Organizational Resources and Environmental Incentives: Understanding the Policy Advocacy Involvement of Human Service Nonprofits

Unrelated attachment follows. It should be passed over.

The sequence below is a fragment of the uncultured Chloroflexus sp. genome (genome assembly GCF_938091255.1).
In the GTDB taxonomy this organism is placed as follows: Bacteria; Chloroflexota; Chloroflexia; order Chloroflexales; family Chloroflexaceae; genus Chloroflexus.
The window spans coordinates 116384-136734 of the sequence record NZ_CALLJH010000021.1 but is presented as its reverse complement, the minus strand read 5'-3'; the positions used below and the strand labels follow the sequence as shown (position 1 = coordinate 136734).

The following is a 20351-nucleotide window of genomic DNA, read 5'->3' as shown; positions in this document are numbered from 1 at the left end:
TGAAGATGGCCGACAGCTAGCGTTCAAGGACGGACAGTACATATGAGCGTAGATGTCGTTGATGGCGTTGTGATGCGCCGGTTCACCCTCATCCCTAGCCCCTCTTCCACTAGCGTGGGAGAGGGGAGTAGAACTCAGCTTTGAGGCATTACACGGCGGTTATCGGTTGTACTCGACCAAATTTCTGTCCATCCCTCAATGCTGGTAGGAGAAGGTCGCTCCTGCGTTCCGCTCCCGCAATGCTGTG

doi: 10.1086/652681 Participation in policy advocacy by human service nonprofits has the potential to both strategically position organizations in their environment and promote client well‐being. Despite these possible benefits, however, many human service nonprofits do not engage in policy advocacy. This article helps explain why, by placing advocacy involvement in a broad theoretical context and providing evidence on the factors that best explain involvement. It presents a new conceptual framework that employs both resource mobilization theory and resource dependency theory to outline why a variety of organizational resources and environmental incentives may influence participation. That framework is assessed using large‐scale survey data. Results suggest that advocacy is most common among organizations that have already achieved some success, as evidenced by having relatively large size, professional leadership, strong collaborative ties, use of e‐mail, and high levels of government funding. Overall, advocacy is found to be a more professionalized endeavor than previously thought.